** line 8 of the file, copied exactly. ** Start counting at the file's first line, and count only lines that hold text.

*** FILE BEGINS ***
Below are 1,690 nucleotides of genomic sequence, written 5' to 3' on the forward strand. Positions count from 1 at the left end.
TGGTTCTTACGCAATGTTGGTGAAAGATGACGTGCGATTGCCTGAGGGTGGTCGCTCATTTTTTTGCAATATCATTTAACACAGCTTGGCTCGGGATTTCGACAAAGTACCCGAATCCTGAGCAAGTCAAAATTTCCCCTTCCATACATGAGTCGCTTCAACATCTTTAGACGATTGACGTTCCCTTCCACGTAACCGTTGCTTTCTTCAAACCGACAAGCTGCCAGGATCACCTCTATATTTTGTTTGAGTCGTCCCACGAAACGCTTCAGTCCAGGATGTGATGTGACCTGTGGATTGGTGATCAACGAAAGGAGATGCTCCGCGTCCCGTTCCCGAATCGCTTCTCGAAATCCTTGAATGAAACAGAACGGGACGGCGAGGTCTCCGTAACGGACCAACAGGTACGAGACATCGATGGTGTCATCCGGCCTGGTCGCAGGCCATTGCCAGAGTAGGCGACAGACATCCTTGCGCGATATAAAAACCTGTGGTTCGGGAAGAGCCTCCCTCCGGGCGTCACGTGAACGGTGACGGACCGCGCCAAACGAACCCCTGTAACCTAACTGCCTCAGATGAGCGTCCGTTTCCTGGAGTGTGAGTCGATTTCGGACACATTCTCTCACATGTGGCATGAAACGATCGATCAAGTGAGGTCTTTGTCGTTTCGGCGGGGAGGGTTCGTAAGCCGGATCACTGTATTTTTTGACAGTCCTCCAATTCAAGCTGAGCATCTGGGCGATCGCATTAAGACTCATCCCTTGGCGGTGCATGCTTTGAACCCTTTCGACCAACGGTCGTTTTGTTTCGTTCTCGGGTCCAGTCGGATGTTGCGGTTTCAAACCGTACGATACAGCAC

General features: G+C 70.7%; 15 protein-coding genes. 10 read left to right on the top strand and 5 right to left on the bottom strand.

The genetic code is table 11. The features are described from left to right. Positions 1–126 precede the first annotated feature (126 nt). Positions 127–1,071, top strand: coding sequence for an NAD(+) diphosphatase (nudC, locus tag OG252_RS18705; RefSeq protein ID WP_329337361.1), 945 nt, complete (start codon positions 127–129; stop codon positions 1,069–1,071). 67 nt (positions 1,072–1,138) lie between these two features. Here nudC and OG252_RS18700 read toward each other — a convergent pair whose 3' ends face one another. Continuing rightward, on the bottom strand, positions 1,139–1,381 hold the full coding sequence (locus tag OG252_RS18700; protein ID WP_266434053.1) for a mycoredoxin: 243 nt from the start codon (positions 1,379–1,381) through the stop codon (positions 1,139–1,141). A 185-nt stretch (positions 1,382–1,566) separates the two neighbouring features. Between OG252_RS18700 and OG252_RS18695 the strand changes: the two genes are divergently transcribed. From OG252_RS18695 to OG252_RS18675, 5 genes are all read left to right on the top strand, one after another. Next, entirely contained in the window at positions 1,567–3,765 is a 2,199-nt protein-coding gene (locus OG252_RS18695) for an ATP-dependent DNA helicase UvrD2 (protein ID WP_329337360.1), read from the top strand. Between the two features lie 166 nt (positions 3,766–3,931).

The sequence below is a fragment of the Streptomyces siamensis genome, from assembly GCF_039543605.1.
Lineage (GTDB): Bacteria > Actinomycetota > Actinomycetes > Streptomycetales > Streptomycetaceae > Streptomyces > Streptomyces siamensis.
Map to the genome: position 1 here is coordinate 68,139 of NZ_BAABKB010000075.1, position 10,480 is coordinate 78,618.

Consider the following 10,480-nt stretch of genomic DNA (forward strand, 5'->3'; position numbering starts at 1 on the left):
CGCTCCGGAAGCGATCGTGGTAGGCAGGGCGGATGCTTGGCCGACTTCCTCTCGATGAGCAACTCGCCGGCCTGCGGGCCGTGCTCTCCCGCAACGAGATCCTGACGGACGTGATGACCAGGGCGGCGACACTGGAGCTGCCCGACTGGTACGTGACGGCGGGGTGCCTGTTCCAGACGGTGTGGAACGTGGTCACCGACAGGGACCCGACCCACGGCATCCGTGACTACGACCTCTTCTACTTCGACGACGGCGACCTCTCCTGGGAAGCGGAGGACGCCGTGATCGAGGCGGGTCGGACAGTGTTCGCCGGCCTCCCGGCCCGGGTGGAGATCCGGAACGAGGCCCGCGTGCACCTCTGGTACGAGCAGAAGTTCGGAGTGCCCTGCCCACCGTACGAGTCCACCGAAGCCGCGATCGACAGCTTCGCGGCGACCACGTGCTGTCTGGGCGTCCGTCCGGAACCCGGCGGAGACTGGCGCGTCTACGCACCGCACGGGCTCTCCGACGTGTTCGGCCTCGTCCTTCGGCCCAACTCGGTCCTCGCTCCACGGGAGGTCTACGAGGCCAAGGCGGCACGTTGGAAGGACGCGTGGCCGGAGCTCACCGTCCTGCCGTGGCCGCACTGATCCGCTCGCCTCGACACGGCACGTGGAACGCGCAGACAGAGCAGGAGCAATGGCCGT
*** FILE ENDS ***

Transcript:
Consider the following 10,480-nt stretch of genomic DNA (forward strand, 5'->3'; position numbering starts at 1 on the left):